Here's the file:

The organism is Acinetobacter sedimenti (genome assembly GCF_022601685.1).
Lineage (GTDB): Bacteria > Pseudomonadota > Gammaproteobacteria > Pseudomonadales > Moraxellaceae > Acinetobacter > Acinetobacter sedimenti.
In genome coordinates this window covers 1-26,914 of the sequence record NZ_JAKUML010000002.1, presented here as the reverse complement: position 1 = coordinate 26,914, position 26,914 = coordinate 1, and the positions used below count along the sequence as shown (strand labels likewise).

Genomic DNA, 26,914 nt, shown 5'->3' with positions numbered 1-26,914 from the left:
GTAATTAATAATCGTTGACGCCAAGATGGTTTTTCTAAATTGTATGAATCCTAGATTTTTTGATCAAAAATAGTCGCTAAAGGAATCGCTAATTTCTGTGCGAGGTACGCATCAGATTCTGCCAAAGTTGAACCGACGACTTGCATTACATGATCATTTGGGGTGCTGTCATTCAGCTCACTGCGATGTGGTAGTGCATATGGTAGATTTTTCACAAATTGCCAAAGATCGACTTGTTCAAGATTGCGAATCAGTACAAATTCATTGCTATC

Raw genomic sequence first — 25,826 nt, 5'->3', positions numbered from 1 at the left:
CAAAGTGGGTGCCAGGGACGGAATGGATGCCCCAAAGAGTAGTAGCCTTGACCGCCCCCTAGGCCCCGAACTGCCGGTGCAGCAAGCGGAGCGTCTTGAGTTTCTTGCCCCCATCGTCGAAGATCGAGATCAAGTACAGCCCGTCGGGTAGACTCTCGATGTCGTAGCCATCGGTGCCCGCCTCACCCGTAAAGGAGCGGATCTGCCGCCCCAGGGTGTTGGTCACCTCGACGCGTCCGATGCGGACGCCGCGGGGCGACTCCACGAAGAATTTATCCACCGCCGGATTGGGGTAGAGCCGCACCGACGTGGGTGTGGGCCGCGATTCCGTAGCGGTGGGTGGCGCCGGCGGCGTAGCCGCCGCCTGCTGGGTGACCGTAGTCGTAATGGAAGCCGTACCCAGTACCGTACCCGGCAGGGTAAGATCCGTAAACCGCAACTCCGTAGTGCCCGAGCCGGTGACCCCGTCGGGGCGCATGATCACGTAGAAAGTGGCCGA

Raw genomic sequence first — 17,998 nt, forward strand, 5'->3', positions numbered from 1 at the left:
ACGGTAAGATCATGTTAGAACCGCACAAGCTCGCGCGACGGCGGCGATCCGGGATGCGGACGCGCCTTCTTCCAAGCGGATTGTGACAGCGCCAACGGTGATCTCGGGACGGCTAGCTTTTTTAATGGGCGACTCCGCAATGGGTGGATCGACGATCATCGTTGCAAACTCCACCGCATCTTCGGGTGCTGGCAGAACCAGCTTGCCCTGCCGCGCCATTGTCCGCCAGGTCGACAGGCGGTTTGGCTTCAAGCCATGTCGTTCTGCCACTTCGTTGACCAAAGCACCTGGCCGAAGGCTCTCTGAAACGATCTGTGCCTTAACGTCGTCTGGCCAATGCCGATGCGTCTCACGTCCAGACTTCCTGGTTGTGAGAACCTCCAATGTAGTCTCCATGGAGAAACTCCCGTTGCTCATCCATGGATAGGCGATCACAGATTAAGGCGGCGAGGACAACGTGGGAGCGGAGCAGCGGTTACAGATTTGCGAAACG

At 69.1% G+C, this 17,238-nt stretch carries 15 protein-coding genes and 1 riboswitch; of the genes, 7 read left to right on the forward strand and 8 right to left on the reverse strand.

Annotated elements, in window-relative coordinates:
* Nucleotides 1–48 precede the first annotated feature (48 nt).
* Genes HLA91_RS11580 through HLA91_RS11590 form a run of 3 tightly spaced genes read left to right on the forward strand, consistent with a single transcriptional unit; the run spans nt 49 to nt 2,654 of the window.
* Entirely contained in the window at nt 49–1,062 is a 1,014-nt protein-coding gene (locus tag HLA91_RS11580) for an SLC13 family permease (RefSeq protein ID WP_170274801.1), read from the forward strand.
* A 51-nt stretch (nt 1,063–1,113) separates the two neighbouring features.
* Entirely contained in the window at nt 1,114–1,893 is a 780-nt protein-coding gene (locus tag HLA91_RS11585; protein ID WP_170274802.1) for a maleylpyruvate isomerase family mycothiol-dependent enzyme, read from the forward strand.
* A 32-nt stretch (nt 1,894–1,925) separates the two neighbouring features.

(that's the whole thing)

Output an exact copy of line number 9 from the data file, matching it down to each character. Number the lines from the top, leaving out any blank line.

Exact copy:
ACGGTAAGATCATGTTAGAACCGCACAAGCTCGCGCGACGGCGGCGATCCGGGATGCGGACGCGCCTTCTTCCAAGCGGATTGTGACAGCGCCAACGGTGATCTCGGGACGGCTAGCTTTTTTAATGGGCGACTCCGCAATGGGTGGATCGACGATCATCGTTGCAAACTCCACCGCATCTTCGGGTGCTGGCAGAACCAGCTTGCCCTGCCGCGCCATTGTCCGCCAGGTCGACAGGCGGTTTGGCTTCAAGCCATGTCGTTCTGCCACTTCGTTGACCAAAGCACCTGGCCGAAGGCTCTCTGAAACGATCTGTGCCTTAACGTCGTCTGGCCAATGCCGATGCGTCTCACGTCCAGACTTCCTGGTTGTGAGAACCTCCAATGTAGTCTCCATGGAGAAACTCCCGTTGCTCATCCATGGATAGGCGATCACAGATTAAGGCGGCGAGGACAACGTGGGAGCGGAGCAGCGGTTACAGATTTGCGAAACG